The citizens of Saudi Arabia have been offered hard cash and soft debt relief in exchange for not participating in the current wave of democratic revolutions.

(Al Jazeera) Saudi Arabia's King Abdullah has announced a series of benefits for citizens amounting to $10.7 billion, as he returned to the country after he spent three months abroad for health treatment, state television reported.

The steps, announced on Wednesday, include funding to offset high inflation and to aid young unemployed people and Saudi citizens studying abroad, as well the writing off some loans.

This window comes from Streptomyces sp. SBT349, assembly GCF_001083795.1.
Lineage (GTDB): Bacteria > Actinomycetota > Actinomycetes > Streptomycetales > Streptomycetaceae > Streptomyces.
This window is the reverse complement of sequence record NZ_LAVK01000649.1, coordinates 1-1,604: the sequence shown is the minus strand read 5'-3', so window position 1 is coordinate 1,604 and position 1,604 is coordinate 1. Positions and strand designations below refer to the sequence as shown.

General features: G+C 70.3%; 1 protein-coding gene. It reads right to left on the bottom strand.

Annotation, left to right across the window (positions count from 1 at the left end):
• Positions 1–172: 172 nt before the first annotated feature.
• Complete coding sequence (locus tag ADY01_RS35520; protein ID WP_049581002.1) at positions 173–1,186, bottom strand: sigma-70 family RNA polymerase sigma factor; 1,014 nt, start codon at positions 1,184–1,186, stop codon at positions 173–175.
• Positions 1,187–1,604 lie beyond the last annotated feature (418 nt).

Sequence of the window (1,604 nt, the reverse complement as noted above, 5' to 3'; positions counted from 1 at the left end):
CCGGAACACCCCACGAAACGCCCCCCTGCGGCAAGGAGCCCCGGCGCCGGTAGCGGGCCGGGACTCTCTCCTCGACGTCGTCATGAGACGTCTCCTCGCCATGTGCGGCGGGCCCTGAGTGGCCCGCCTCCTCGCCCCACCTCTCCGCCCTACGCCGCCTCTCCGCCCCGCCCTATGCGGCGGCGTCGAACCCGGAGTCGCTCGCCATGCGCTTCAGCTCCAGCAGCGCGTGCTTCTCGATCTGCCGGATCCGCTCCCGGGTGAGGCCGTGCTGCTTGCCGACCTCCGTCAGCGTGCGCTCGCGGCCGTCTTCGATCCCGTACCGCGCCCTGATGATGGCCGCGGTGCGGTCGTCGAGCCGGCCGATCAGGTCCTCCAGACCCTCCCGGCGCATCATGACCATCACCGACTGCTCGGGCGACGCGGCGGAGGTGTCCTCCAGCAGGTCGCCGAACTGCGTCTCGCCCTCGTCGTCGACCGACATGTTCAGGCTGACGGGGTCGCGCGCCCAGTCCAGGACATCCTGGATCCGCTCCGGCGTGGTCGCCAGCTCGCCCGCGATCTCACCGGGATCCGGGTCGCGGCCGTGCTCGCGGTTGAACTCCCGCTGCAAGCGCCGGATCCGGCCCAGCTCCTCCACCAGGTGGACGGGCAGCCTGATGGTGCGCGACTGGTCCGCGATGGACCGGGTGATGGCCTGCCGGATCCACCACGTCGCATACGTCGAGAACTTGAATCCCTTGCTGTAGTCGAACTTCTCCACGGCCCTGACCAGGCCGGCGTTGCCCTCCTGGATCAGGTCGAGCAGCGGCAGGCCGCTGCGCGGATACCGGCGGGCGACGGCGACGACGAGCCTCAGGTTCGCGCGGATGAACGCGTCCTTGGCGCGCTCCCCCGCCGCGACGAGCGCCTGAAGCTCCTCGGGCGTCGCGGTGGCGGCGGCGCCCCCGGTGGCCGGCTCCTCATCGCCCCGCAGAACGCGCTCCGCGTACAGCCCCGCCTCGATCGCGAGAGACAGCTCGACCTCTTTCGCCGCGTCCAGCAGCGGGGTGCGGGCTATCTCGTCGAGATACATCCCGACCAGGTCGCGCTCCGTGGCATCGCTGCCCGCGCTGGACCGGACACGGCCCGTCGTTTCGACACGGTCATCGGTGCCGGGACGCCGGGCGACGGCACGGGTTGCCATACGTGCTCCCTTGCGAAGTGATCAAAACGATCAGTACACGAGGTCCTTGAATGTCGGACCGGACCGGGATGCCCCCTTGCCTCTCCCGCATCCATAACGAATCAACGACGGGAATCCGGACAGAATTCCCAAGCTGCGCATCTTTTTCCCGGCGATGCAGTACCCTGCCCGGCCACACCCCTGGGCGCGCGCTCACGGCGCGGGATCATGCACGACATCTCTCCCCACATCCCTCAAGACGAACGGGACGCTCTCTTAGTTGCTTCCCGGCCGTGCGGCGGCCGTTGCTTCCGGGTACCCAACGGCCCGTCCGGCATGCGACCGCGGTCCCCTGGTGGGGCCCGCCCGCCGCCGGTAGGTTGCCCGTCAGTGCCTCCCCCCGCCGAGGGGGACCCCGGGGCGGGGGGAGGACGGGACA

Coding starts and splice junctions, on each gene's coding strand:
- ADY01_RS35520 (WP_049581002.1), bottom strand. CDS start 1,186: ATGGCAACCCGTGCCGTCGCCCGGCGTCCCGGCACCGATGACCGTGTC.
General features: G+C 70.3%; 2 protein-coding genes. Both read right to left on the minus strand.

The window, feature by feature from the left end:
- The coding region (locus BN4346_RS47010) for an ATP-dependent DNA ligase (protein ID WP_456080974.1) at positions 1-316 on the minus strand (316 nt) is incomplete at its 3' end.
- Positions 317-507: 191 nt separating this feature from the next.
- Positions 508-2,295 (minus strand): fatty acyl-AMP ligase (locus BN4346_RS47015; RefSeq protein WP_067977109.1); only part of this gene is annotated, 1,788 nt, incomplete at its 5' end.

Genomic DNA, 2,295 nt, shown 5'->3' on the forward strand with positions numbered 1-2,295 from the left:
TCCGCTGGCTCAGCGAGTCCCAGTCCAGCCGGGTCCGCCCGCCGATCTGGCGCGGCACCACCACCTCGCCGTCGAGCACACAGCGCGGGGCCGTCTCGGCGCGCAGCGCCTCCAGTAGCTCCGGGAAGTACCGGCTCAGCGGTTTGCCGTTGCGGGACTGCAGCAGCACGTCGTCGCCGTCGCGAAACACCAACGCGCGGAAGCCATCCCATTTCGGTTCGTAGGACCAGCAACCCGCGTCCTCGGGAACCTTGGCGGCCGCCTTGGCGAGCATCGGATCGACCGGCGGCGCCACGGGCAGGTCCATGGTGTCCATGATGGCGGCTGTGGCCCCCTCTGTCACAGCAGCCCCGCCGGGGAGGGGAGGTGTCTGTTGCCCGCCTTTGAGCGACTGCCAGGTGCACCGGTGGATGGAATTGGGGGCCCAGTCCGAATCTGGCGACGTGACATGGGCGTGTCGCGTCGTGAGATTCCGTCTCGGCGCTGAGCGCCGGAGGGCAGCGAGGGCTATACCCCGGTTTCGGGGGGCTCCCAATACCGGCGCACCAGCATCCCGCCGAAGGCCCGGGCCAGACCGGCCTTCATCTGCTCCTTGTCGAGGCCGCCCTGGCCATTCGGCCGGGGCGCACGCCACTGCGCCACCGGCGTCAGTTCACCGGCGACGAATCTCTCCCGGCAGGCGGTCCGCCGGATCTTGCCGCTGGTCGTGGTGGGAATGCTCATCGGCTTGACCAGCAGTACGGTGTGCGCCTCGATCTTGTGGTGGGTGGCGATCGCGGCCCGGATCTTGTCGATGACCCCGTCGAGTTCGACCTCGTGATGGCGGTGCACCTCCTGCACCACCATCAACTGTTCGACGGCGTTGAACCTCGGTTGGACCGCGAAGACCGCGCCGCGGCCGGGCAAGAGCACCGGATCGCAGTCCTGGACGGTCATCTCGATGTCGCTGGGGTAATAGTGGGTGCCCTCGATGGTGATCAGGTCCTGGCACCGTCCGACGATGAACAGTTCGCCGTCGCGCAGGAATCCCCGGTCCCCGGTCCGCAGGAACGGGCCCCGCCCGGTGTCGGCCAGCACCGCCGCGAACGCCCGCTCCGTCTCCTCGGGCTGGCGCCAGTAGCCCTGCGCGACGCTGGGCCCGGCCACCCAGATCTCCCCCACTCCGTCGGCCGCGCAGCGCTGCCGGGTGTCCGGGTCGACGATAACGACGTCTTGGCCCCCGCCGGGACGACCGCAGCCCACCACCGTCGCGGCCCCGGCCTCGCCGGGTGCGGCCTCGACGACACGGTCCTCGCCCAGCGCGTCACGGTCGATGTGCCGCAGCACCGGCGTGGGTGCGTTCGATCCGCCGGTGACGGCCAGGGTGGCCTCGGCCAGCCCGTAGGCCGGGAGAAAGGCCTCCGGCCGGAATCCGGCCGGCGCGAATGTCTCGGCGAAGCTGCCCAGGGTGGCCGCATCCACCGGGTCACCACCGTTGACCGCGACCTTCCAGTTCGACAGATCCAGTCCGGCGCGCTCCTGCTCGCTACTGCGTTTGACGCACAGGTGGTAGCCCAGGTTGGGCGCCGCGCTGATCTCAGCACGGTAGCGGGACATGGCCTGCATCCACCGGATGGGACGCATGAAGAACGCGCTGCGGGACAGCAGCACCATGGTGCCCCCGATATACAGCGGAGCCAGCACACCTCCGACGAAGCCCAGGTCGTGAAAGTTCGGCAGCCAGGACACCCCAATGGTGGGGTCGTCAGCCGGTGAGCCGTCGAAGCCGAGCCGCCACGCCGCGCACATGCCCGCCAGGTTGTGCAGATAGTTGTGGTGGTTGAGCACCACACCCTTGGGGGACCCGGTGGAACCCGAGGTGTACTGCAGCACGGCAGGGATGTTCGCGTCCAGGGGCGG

The move comes as governments in the region scramble to deal with pro-democracy uprisings sparked by youth unemployment and political repression.

As part of the Saudi scheme, state employees will see their incomes increase by 15 percent, and additional cash has also been made available for housing loans.

No political reforms were announced as part of the package, though the 86-year-old monarch did pardon some prisoners indicted in financial crimes.

Everything here smells of the State Department. It so easy to imagine: Obama made a call to the king and told him what is what. Abdullah had to do something meaningful right away—cash or representation. And if the king picked cash, it had to be substantial. This was no time to play games with the people. 15 percent increase in pay and some social benefits for the youth was picked as the price for maintaining power and peace. It's fitting that the king freed financial criminals and not political activists.